4. Because we cannot function or be what we believe we should be, what our family believes we should be, what our friends believe we should be, or what society believes we should be… or all of those for some people… we Often feel guilty for what we cannot do and a burden to others. Very often we do not just Let Ourselves Be within our limits and accept what we can do and not focus on what we cannot. Eventually over time we will accept this, but it can take a very long time if others are telling us how much we suck.
  5. Ironically, we know more about coping strategies and well-being than the average healthy person. Because we must to endure. And from that we have incredible resiliency that is very hard earned. People think we are lazy and do nothing when in fact we do so very many things to Maintain our well-being to Exist as we do with a level of pain they cannot even comprehend.
  6. We often do not need advice. Often we just want to be heard. I know it is hard to know what to say when someone expresses suffering but sometimes you don’t need to say much at all but to tell them you understand they are suffering and that you understand it is difficult to cope with but that you do not understand how difficult. It is fine to just listen to us when we are having a hard time. Sometimes that is all we need.
  7. People never see us at our worst because that is behind closed doors. So there is always this assumption we are not in as much pain as we actually are. Partially because we hide it so exceptionally well and partially because when it is too severe to tolerate, even for us, we are Not around People. It makes it very invisible.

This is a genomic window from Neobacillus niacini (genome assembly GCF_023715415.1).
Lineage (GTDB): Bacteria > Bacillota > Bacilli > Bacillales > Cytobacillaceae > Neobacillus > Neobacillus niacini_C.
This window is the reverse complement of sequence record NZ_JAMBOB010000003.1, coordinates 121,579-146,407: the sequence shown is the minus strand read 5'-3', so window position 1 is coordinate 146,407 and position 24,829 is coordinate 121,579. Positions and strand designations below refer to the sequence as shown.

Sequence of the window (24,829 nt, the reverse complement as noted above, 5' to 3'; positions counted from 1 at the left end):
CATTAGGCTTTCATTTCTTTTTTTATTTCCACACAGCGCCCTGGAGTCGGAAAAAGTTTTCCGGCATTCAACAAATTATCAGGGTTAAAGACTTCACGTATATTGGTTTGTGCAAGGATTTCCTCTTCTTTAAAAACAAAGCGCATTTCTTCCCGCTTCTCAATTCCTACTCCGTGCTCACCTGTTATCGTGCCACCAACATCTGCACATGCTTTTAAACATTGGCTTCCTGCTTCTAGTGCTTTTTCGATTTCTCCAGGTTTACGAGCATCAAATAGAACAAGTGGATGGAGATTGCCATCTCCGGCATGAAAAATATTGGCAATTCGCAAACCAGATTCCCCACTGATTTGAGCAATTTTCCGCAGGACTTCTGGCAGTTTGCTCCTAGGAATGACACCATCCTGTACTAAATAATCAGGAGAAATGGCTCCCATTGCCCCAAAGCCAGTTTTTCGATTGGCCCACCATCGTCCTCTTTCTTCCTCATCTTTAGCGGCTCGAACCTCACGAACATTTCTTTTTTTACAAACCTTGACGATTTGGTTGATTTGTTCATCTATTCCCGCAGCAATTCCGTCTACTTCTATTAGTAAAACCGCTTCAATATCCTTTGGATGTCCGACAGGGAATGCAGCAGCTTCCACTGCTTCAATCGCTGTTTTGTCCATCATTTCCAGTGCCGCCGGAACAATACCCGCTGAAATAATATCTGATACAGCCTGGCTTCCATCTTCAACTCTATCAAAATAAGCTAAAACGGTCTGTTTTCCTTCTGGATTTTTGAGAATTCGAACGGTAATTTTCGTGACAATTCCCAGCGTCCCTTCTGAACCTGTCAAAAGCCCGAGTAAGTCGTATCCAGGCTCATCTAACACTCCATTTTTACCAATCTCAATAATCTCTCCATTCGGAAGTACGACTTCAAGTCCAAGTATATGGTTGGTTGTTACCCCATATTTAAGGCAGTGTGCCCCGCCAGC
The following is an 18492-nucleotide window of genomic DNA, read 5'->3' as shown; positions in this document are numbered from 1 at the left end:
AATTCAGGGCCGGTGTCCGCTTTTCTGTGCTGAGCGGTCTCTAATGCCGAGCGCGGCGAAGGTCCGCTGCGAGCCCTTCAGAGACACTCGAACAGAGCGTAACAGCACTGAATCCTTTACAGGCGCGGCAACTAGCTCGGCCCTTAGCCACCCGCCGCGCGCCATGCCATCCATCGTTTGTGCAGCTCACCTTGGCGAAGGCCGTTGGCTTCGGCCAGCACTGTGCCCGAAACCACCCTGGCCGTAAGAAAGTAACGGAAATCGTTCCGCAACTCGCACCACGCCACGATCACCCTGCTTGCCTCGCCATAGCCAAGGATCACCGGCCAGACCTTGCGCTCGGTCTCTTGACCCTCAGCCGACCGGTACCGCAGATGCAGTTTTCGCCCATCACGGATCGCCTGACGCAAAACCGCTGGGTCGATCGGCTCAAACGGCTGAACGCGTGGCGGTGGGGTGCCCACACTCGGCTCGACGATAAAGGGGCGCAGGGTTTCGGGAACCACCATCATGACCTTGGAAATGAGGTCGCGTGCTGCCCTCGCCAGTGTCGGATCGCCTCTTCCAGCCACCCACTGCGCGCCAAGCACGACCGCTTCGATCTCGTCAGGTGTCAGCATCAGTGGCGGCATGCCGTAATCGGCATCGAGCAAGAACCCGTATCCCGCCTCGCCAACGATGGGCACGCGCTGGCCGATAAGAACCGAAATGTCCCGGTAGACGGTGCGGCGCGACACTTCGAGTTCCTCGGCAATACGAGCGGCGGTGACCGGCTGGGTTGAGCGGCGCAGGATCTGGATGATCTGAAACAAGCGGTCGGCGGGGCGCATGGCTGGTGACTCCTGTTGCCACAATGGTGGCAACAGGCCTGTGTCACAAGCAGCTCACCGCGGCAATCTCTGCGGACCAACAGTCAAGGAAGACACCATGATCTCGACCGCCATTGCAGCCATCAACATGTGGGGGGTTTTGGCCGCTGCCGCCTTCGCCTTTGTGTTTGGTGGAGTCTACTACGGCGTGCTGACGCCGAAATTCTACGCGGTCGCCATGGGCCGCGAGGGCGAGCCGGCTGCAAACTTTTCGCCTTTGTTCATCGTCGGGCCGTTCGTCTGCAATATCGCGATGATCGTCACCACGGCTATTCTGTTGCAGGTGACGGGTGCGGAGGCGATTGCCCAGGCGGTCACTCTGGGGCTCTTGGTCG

8. I’m sorry if I can’t remember your name. Or face. Or that thing we had planned. Or how to get somewhere. Or what I was literally just saying. Or what you were just saying. 75% of my brain’s capacity it taken up tolerating pain and that sort of means my focus, concentration, and memory really, really sucks.
  9. I am sorry when you make a plan I am often ‘I might’ or ‘It is possible I can come’ but I do not know how I will feel then or if it will even be possible. Plans are very hard to set in stone. I need flexibility. Or I will end up cancelling plans and no one likes that.
  10. We need recovery days from activity. And I doubt most people are aware of this. They see us do a thing and think ‘Hey, they can do things! They must not be in pain!’ but there is a Price for that. And that price can be hours to weeks of recovery depending on the activity. We choose to do things and choose to pay that price, if we know we can have the recovery time. And just because we did it one day, the pain level may vary the next time, and it is Not even Possible then.
  11. Some days I am just really tired. Really, really tired. Mentally, emotionally and physically.
  12. It is extremely rare for me to sleep Well with pain. To Get to sleep and to Stay asleep. Of course, lack of sleep makes pain worse… and it is a vicious cycle.

I could go on and on. Point is chronic pain is a mental, emotional and physical experience that just never actually ends. And if you think that is easy to cope with, there is something seriously wrong with you. It obviously has a toll on us. It obviously has an impact on us. The higher the pain the higher the toll and impact. And the more coping strategies we need to try and deal with this never-ending experience. As you can imagine, or maybe not, we deal with chronic stress due to this and we Also have to have coping strategies to deal with That or our health can get worse because chronic stress is rather not good on the body.

See more posts on chronic pain

Pain awareness: What I can tell you about fibromyalgia
Open letter from a person with chronic pain
How to understand someone with chronic pain